Is online therapy right for you? Here are the pros and cons

Online therapy is a great way to access a licensed therapist from the comfort of your home, but it’s not for everyone. Here’s a short list of the pros and cons of online therapy to see if it’s right for you!


1. Online therapy can be more accessible

Online therapy offers access to mental health treatment for those that live in areas with few or no mental health practices.  Additionally, driving to the brick-and-mortar location takes time, and some people may not be able to take time off from work to go to the physical location and sit for an hour at an appointment. Some people even attend their online therapy sessions in their car.

2. A larger selection of therapists

Clients aren’t limited to therapists in close proximity. Instead, through the descriptions provided online, clients can find a therapist that specializes in areas best suited for them without having to drive hours away to get the help they need.

3. You may feel more comfortable sharing information

In-office therapy can heighten anxiety – sitting in the waiting room, filling out paperwork, seeing who else is waiting to go into their therapy session. Therapy sessions from home can alleviate some of that anxiety because you can “go” to therapy in your sweatpants. Also, if you get emotional in your session, you don’t have to worry about walking back through the waiting room with teary eyes and seeing other clients.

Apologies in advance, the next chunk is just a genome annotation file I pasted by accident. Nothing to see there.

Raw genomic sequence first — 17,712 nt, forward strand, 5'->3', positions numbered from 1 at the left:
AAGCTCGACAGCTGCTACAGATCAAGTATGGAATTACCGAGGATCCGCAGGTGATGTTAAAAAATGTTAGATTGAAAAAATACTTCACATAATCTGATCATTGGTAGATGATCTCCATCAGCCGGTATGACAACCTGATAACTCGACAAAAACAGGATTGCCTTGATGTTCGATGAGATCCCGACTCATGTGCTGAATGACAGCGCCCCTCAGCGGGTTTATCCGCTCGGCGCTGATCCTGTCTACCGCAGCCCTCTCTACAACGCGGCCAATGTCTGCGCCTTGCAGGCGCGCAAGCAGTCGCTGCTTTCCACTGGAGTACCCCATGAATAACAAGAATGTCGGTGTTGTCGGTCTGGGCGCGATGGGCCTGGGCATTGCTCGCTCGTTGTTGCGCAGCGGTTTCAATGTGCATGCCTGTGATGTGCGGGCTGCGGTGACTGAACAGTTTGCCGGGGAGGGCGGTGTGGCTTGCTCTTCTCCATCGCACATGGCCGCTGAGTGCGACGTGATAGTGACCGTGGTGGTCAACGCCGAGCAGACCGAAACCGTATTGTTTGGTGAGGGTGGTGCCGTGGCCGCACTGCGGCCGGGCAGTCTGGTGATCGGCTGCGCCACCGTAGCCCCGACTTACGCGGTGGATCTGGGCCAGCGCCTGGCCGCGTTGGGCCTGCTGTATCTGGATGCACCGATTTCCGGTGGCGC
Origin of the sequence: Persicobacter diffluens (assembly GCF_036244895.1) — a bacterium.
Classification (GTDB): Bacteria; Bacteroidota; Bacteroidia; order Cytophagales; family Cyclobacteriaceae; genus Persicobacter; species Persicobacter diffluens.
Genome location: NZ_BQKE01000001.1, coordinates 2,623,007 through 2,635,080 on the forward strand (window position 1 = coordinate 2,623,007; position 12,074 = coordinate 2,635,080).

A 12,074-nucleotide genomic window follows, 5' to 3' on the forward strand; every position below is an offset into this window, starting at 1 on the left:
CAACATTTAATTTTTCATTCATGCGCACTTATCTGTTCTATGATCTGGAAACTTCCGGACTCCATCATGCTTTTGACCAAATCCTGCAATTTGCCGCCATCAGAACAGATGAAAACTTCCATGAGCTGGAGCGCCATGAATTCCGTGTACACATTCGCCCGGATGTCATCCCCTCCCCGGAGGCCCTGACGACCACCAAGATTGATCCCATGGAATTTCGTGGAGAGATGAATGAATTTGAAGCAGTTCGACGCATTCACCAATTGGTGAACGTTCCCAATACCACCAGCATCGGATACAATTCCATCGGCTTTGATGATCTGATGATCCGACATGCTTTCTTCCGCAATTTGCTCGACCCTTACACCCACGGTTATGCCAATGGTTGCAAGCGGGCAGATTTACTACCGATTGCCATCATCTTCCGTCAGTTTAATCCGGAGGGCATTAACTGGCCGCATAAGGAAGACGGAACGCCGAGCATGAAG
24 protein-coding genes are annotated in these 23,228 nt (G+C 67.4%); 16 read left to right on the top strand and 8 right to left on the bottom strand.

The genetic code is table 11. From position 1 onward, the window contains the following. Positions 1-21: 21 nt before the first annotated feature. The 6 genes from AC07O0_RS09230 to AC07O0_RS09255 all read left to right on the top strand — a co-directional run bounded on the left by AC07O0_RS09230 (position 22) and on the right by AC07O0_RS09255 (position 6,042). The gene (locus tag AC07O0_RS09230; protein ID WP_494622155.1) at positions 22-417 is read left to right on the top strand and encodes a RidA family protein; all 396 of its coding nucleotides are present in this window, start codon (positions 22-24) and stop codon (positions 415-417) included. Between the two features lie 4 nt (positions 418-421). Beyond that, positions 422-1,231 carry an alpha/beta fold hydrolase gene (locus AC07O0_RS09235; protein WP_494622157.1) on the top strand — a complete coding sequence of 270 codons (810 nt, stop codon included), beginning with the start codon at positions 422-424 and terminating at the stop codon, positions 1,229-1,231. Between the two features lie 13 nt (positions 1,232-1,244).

1. Difficulty connecting with your therapist

It’s safe to say that, as magical as technology can be, it does create a barrier when picking up on nonverbal cues like eye contact or body language. Some people feel that in-office therapy is more beneficial because the therapist can get a clearer picture of their feelings, thoughts and behaviors based on these non verbal cues.

2. Technical issues

As previously stated, technology is amazing, but it has its flaws. It’s possible that in the middle of a therapy session, the internet can fail, the wifi goes out, or there’s a glitch in the system being used by the therapist’s office. It happens but can be frustrating. 

3. Delayed response to crisis situations

Since online therapists are not with the client, it can be difficult to respond quickly, should the patient need direct assistance (i.e., suicidal thoughts, personal tragedy). 

If you are having suicidal thoughts, contact the National Suicide Prevention Lifeline at 988 for support and assistance from a trained counselor. If you or a loved one are in immediate danger, call 911.


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